One Day at a Time

Mary Sievers

The week of March 8th, 2020 feels like one that will be engrained in my memories for the rest of my days. “Coronavirus” had become a household term, the jokes were clogging our Facebook feeds, and cruise ships coming back to the United States were being quarantined. My husband had been telling me for several weeks prior to be ready for the possibility that Coronavirus could hit the United States fast and hard, and that it likely meant sheltering in place with our family for a period of time. To which he assured me “You won’t have to do it alone.”

That week, we were taking care of the final plans for our spring break trip to Florida, but I could sense that things were changing quickly. Cities on the west and east coasts were issuing shelter-in-place orders, and the “stay home” hashtags were popping up on social media. I thought through some of the simple pleasures of life that might be put on pause and tried to make sure to cram them in to our week: lingering in the coffee shop, ruining our supper with “Here’s The Scoop” ice cream on our way home from school, and enjoying dinner out with friends.

Throughout the week, the inevitable toilet paper jokes began, but the actual panic was evident as I entered Costco and watched the people head to the toilet paper aisle in droves. Rare was the passed cart that didn’t have a case, as I checked off our grocery list. As the last pallet of toilet paper emptied, I noticed a woman following people around the store waiting on the abandoned cart to find her opportunity to purchase some. Honestly, it was an eerie feeling and I began to wonder if this is how heading to the grocery store would always look, from now on.

As our children played at home that evening, my husband and I began to discuss the distinct possibility that on Monday morning our children would not be returning to the school building. That he would likely not be headed in to his office, and the feeling that things were beginning to feel, different. But, as I watched my children at play, the peace of the Holy Spirit came over me, and laid on my heart “I know what is going on, I am in control, I have given you enough for today”. I snapped a quick picture of my children at play, and fired off a quick text to a friend that said “quarantine us for 14 days, we’ll be fine”.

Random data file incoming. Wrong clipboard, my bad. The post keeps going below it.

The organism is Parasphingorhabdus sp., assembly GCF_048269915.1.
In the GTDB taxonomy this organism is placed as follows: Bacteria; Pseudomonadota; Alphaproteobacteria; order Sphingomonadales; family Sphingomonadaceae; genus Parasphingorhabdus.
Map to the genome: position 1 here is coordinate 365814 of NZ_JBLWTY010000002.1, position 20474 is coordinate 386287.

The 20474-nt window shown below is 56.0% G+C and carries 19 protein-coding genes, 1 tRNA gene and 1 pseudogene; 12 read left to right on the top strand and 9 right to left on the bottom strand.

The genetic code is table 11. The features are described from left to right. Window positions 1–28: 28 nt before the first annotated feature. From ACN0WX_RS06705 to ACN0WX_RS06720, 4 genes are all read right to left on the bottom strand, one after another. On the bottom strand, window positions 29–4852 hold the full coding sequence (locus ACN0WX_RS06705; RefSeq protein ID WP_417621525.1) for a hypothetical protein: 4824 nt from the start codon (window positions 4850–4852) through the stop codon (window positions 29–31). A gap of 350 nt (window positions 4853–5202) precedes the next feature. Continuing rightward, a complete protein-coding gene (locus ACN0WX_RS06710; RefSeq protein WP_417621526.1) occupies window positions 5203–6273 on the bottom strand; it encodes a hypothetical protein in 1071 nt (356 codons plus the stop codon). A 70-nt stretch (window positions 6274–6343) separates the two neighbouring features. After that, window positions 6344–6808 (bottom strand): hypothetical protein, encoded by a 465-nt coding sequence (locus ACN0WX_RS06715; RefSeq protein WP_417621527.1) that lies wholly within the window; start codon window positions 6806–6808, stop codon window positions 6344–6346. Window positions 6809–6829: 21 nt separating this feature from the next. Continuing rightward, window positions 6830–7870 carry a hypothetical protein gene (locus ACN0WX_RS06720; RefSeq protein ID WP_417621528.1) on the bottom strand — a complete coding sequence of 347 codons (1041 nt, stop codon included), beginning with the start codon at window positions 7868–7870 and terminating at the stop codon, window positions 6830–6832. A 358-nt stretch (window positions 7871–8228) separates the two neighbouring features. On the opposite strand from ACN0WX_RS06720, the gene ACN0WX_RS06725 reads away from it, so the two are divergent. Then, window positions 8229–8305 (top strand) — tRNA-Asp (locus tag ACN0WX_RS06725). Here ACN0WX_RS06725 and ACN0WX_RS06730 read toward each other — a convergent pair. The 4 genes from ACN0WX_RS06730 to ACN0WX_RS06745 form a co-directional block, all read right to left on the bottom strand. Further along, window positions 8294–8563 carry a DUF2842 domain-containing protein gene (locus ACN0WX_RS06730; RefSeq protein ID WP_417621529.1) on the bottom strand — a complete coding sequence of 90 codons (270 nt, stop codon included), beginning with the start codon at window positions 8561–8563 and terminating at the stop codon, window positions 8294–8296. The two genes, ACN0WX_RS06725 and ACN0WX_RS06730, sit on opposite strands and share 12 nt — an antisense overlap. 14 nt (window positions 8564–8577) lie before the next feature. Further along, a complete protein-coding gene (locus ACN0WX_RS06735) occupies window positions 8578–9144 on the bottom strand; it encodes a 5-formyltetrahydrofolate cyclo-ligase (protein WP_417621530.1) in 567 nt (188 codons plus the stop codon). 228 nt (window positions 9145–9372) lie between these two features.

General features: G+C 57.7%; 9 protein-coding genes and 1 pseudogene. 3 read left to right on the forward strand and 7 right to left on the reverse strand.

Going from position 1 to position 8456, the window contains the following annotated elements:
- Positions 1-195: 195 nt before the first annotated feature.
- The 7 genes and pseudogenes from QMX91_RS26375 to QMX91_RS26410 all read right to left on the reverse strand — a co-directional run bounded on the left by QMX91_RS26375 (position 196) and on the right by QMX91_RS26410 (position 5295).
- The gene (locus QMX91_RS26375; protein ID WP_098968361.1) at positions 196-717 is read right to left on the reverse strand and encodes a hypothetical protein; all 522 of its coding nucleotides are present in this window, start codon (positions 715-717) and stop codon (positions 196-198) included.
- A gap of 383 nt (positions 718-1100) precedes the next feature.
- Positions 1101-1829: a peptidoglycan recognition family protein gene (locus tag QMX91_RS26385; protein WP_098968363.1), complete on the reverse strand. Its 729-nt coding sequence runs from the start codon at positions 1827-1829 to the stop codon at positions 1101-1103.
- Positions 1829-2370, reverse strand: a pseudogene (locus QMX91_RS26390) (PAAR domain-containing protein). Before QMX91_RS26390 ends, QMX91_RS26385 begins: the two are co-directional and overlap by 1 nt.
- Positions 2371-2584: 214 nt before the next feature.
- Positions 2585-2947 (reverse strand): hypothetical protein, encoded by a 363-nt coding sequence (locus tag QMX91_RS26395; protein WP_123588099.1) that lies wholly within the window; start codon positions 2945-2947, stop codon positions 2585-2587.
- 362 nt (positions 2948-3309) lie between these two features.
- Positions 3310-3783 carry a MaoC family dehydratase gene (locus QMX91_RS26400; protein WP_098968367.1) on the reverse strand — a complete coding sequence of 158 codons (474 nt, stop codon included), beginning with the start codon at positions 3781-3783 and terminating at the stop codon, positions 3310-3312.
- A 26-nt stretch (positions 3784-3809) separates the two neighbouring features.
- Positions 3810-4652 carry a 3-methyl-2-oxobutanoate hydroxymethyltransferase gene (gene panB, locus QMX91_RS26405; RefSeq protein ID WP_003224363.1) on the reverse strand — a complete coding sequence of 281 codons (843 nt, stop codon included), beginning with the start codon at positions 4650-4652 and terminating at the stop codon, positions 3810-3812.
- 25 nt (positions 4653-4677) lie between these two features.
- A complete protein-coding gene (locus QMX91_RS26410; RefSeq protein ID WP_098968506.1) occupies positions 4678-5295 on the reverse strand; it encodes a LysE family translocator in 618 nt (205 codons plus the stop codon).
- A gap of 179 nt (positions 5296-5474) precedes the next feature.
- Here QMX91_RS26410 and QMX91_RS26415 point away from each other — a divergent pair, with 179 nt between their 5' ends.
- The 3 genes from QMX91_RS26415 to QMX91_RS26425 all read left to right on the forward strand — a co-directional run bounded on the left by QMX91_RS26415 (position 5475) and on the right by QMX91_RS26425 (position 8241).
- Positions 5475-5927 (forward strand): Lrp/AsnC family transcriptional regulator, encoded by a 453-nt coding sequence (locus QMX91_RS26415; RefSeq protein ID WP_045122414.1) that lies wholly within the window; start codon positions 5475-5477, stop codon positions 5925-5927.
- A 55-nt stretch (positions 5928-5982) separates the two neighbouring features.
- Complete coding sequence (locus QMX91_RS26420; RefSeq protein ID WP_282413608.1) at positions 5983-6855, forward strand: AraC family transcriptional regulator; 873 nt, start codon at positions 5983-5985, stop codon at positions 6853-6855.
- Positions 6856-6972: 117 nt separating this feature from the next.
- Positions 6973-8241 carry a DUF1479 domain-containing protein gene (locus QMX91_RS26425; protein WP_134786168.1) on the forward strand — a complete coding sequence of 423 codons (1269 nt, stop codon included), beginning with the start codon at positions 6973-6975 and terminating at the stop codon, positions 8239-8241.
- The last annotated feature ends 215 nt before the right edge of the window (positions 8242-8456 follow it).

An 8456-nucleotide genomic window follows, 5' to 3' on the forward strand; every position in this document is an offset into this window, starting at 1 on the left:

I clearly remember picking my children up from school the next day. As I watched them come out of school, a couple of tears slid down my face. We had been paying close enough attention at home to be prepared that our kids would not be headed back to school for a few weeks, and likely not at all. And yet, as the announcements came about at the end of March that schools in Iowa would not open for the remainder of the school year, my heart was grieved again. 

The 2019-2020 school year was our family’s first year as a part of the Morning Star Academy family, and I was sad to watch it end prematurely and abruptly. I suddenly felt that they had been robbed of precious time and memories. And yet again, the Holy Spirit quickly laid on my heart “I know what is going on, I knew that this is how their first year at Morning Star was going to look, and you can do this one day at a time.

As we continued to navigate distance learning and “crisis schooling,” a close friend and I talked through that same sentiment, one day at a time. Within days of that conversation, it was Easter Sunday. That morning, I received an e-mail from my mom. She was sharing a link to the sermon from her church, and encouraged me to watch, because the pastor was sharing a story about my dad (whom we had lost to cancer in May of 2019). The sermon was answering the question, “Where do we put our hope?”. The pastor had walked closely with my dad during his battle, and was sharing words from some of the last pages of my dad’s journal. “This is my walk with the Lord. One day a a time. God is my refuge and strength, my ever present help in trouble. I rely on the Lord Jesus Christ to carry me through. I turn myself over to his strength.” One day at a time.

I have been learning, through all of this, that when we stop putting our hope in things of this world (for me, through this: vacation, our children’s education and activities, social gatherings, friends, and being in control of our schedule), and shift our hope to the Savior, who has taught us to pray “give us this day our daily bread.” (Matthew 6:11) we begin to better know our Savior that reminds us that we should not worry about tomorrow (v 34). While we sleep, our Father is at work. When we knock, He answers (Matthew 7:7). When we put our hope in the Risen King, who has won victory over the grave, we can put our eyes on eternity and find our refuge in God. “Because of the Lord’s great love we are not consumed, for his compassions never fail. They are new every morning; great is your faithfulness.” (Lamentations 3:22-23)

Mary Sievers, and her husband Jon, raise four children on an acreage just west of the Quad Cities. Their three sons attend Morning Star Academy, with their daughter headed to MSA preschool in the fall. Mary enjoys being outdoors, great coffee, and is a “work from home mom” as a co-owner of a women’s boutique, Caty + Rose Market, in the Village of East Davenport.

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